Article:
The I “Latin American Progress, Prosperity and Social Cohesion” Conference organized by the IDEAS Foundation will bring together leaders from Spain and Latin America, on March 1 and 2 in Madrid, is a step forward for the integration of Latin American to the transatlantic Global Progress program.
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The gathering will be inaugurated by the Executive Vice President of the IDEAS Foundation, Jesús Caldera, after whom there will be four debate panels with the participation of Marco Aurelio García, Marco Aurélio Garcia, External Relations Adviser to the Brazilian President and Vice President of the Workers Party of Brazil between 2005 and 2010; Álvaro García, Former Minister of Economy of Uruguay; Hugo Carvajal, Former Education Minister of Bolivia, Sigfrido Reyes, President of the Legislative Assembly of El Salvador ; Carolina Tohá, President of Party for Democracy of Chile; Carlos Filizzola, Minister of Home Affairs of Paraguay; Hermes Binner, leader of the Socialist Party and candidate for the Presidency and the general director of the IDEAS Foundation, Carlos Mulas Granados, among others.
This event represents a step forward in the consolidation of the Global Progress program promoted and led by the IDEAS Foundation and the American think tank Centre for American Progress as a space for a global project to renew progressive political thinking and policies and create global alliances. After the success of the African Progress Conference in 2010, Latina American Progress aims at expanding the global Progress network to political parties and progressive foundations in this region, with the aim to share ideas and best policy practices in a moment full of unprecedented challenges which requires global and joint answers.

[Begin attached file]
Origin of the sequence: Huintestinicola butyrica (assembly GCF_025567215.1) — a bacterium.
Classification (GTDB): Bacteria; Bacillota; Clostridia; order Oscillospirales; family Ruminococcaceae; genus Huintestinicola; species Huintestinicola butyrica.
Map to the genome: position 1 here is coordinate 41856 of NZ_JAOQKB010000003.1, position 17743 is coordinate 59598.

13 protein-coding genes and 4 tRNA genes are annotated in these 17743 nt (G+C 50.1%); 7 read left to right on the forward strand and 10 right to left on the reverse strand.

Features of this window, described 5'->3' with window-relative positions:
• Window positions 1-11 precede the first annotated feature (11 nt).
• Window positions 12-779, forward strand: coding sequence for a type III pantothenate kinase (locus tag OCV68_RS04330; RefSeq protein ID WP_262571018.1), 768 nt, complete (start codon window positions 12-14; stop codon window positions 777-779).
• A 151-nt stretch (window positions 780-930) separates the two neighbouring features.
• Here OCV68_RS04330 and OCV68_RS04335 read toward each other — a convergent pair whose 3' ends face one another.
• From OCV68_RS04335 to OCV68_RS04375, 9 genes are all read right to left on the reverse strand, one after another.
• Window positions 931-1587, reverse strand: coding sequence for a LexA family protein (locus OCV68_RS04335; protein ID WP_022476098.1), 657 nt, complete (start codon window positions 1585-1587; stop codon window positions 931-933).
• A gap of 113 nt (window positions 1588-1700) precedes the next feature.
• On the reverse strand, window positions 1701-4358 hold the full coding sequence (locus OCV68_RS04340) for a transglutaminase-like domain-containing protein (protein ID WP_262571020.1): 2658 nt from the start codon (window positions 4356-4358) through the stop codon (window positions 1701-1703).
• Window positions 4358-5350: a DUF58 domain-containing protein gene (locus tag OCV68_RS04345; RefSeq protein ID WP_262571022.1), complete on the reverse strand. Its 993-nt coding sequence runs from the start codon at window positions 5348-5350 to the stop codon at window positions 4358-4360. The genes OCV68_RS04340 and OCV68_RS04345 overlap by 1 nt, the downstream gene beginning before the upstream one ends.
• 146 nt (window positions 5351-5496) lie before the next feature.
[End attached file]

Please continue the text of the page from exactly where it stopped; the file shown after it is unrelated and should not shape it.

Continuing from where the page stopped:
The debate will be organized around three main topics: “Progressives faced with the regional integration in a global world”, “Progressive thinking and the new economic paradigm” and “Development and social cohesion”
The first panel will analyze the recent progress made in the regional integration processes in Latin America and the Caribbean and will discuss the different types of existing integrations and how they relate to recent political and economic global changes, what are the main differences of the “new regionalism” compared to the previous integration processes and what implications – benefits and costs- do theses processes have for governments, economic actors, social actors and citizens as a whole.
The second panel will discuss the challenges facing the economies of the region in a context of external uncertainties, the possible answers progressive can find to the economic and financial crisis and the necessary agreements, the new rules and institutional reforms necessary to promote a scenario with a new sustainable economic paradigm.
The third panel will focus on the main challenge facing Latin America: the impact of the crisis on the poverty reduction process and inequality. Despite the fact that the majority of countries in the region have shown symptoms of economic recovery, with reasonable growth expectations and a slight reduction of unemployment rates, the international economic crisis has interrupted the progress made in the fight against poverty, the welfare and social inclusion that were achieved in the region from 2003.